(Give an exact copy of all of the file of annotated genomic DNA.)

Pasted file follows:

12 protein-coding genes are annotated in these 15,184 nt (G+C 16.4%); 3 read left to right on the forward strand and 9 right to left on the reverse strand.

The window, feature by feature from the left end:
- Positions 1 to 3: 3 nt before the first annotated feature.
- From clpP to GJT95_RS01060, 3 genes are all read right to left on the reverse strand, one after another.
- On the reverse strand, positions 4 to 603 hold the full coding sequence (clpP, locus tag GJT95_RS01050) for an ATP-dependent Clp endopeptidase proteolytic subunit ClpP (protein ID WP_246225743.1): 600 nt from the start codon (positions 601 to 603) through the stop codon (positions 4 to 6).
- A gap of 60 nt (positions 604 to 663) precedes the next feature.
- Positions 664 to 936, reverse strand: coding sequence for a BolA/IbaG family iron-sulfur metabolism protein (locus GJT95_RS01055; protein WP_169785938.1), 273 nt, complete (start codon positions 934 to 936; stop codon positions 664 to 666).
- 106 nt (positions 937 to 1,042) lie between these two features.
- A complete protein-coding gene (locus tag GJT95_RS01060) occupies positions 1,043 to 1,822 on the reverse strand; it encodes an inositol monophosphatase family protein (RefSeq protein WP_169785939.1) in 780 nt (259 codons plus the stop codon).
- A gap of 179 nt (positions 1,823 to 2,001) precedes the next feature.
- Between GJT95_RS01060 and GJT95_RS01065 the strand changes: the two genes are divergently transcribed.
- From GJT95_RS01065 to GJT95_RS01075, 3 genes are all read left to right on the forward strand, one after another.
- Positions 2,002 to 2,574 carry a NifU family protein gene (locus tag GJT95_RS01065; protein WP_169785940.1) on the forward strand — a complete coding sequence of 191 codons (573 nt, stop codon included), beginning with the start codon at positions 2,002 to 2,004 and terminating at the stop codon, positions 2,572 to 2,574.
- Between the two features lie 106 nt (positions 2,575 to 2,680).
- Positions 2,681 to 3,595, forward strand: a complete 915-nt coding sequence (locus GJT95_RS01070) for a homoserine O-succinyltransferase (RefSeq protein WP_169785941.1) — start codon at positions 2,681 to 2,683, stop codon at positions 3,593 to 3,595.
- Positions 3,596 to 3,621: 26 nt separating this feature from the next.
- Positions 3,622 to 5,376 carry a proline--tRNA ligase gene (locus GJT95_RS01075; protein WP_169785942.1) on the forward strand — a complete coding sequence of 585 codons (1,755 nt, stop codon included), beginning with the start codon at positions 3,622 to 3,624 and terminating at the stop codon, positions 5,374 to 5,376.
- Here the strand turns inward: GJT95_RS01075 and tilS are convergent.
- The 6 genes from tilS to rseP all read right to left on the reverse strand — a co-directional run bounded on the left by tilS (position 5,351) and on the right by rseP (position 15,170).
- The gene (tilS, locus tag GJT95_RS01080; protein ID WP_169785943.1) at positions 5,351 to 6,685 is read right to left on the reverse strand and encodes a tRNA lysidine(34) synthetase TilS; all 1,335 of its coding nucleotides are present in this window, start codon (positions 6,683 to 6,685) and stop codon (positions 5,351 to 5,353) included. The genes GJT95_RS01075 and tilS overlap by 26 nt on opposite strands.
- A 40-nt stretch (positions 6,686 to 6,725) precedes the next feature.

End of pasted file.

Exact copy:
12 protein-coding genes are annotated in these 15,184 nt (G+C 16.4%); 3 read left to right on the forward strand and 9 right to left on the reverse strand.

The window, feature by feature from the left end:
- Positions 1 to 3: 3 nt before the first annotated feature.
- From clpP to GJT95_RS01060, 3 genes are all read right to left on the reverse strand, one after another.
- On the reverse strand, positions 4 to 603 hold the full coding sequence (clpP, locus tag GJT95_RS01050) for an ATP-dependent Clp endopeptidase proteolytic subunit ClpP (protein ID WP_246225743.1): 600 nt from the start codon (positions 601 to 603) through the stop codon (positions 4 to 6).
- A gap of 60 nt (positions 604 to 663) precedes the next feature.
- Positions 664 to 936, reverse strand: coding sequence for a BolA/IbaG family iron-sulfur metabolism protein (locus GJT95_RS01055; protein WP_169785938.1), 273 nt, complete (start codon positions 934 to 936; stop codon positions 664 to 666).
- 106 nt (positions 937 to 1,042) lie between these two features.
- A complete protein-coding gene (locus tag GJT95_RS01060) occupies positions 1,043 to 1,822 on the reverse strand; it encodes an inositol monophosphatase family protein (RefSeq protein WP_169785939.1) in 780 nt (259 codons plus the stop codon).
- A gap of 179 nt (positions 1,823 to 2,001) precedes the next feature.
- Between GJT95_RS01060 and GJT95_RS01065 the strand changes: the two genes are divergently transcribed.
- From GJT95_RS01065 to GJT95_RS01075, 3 genes are all read left to right on the forward strand, one after another.
- Positions 2,002 to 2,574 carry a NifU family protein gene (locus tag GJT95_RS01065; protein WP_169785940.1) on the forward strand — a complete coding sequence of 191 codons (573 nt, stop codon included), beginning with the start codon at positions 2,002 to 2,004 and terminating at the stop codon, positions 2,572 to 2,574.
- Between the two features lie 106 nt (positions 2,575 to 2,680).
- Positions 2,681 to 3,595, forward strand: a complete 915-nt coding sequence (locus GJT95_RS01070) for a homoserine O-succinyltransferase (RefSeq protein WP_169785941.1) — start codon at positions 2,681 to 2,683, stop codon at positions 3,593 to 3,595.
- Positions 3,596 to 3,621: 26 nt separating this feature from the next.
- Positions 3,622 to 5,376 carry a proline--tRNA ligase gene (locus GJT95_RS01075; protein WP_169785942.1) on the forward strand — a complete coding sequence of 585 codons (1,755 nt, stop codon included), beginning with the start codon at positions 3,622 to 3,624 and terminating at the stop codon, positions 5,374 to 5,376.
- Here the strand turns inward: GJT95_RS01075 and tilS are convergent.
- The 6 genes from tilS to rseP all read right to left on the reverse strand — a co-directional run bounded on the left by tilS (position 5,351) and on the right by rseP (position 15,170).
- The gene (tilS, locus tag GJT95_RS01080; protein ID WP_169785943.1) at positions 5,351 to 6,685 is read right to left on the reverse strand and encodes a tRNA lysidine(34) synthetase TilS; all 1,335 of its coding nucleotides are present in this window, start codon (positions 6,683 to 6,685) and stop codon (positions 5,351 to 5,353) included. The genes GJT95_RS01075 and tilS overlap by 26 nt on opposite strands.
- A 40-nt stretch (positions 6,686 to 6,725) precedes the next feature.